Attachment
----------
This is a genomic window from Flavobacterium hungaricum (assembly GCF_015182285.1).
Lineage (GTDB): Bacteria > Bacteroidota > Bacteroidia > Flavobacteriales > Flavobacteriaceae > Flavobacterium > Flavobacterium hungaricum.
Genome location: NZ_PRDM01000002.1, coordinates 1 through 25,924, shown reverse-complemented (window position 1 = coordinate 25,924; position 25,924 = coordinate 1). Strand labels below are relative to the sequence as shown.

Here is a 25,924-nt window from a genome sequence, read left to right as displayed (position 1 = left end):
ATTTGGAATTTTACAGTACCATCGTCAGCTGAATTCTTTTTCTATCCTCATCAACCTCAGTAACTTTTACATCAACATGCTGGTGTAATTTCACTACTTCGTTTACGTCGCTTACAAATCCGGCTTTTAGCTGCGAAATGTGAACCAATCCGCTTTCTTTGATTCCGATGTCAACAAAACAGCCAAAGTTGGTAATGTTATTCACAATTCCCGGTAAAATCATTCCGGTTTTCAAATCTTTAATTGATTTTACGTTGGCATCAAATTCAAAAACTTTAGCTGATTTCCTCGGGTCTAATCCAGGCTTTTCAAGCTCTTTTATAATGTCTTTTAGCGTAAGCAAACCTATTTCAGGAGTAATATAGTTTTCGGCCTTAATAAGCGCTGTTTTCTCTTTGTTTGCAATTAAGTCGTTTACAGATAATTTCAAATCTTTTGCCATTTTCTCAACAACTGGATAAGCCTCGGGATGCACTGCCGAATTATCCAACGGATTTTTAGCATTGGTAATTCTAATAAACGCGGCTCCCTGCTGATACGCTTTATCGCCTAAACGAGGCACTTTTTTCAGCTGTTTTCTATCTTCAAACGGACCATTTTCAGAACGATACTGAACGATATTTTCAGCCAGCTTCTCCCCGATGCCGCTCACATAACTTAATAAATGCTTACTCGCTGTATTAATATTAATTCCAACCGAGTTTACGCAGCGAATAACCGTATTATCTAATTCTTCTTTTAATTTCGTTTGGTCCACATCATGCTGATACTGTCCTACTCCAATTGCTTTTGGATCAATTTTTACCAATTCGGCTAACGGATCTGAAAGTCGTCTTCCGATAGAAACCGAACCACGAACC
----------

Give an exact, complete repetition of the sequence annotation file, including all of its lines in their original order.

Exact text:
This is a genomic window from Flavobacterium hungaricum (assembly GCF_015182285.1).
Lineage (GTDB): Bacteria > Bacteroidota > Bacteroidia > Flavobacteriales > Flavobacteriaceae > Flavobacterium > Flavobacterium hungaricum.
Genome location: NZ_PRDM01000002.1, coordinates 1 through 25,924, shown reverse-complemented (window position 1 = coordinate 25,924; position 25,924 = coordinate 1). Strand labels below are relative to the sequence as shown.

Here is a 25,924-nt window from a genome sequence, read left to right as displayed (position 1 = left end):
ATTTGGAATTTTACAGTACCATCGTCAGCTGAATTCTTTTTCTATCCTCATCAACCTCAGTAACTTTTACATCAACATGCTGGTGTAATTTCACTACTTCGTTTACGTCGCTTACAAATCCGGCTTTTAGCTGCGAAATGTGAACCAATCCGCTTTCTTTGATTCCGATGTCAACAAAACAGCCAAAGTTGGTAATGTTATTCACAATTCCCGGTAAAATCATTCCGGTTTTCAAATCTTTAATTGATTTTACGTTGGCATCAAATTCAAAAACTTTAGCTGATTTCCTCGGGTCTAATCCAGGCTTTTCAAGCTCTTTTATAATGTCTTTTAGCGTAAGCAAACCTATTTCAGGAGTAATATAGTTTTCGGCCTTAATAAGCGCTGTTTTCTCTTTGTTTGCAATTAAGTCGTTTACAGATAATTTCAAATCTTTTGCCATTTTCTCAACAACTGGATAAGCCTCGGGATGCACTGCCGAATTATCCAACGGATTTTTAGCATTGGTAATTCTAATAAACGCGGCTCCCTGCTGATACGCTTTATCGCCTAAACGAGGCACTTTTTTCAGCTGTTTTCTATCTTCAAACGGACCATTTTCAGAACGATACTGAACGATATTTTCAGCCAGCTTCTCCCCGATGCCGCTCACATAACTTAATAAATGCTTACTCGCTGTATTAATATTAATTCCAACCGAGTTTACGCAGCGAATAACCGTATTATCTAATTCTTCTTTTAATTTCGTTTGGTCCACATCATGCTGATACTGTCCTACTCCAATTGCTTTTGGATCAATTTTTACCAATTCGGCTAACGGATCTGAAAGTCGTCTTCCGATAGAAACCGAACCACGAACC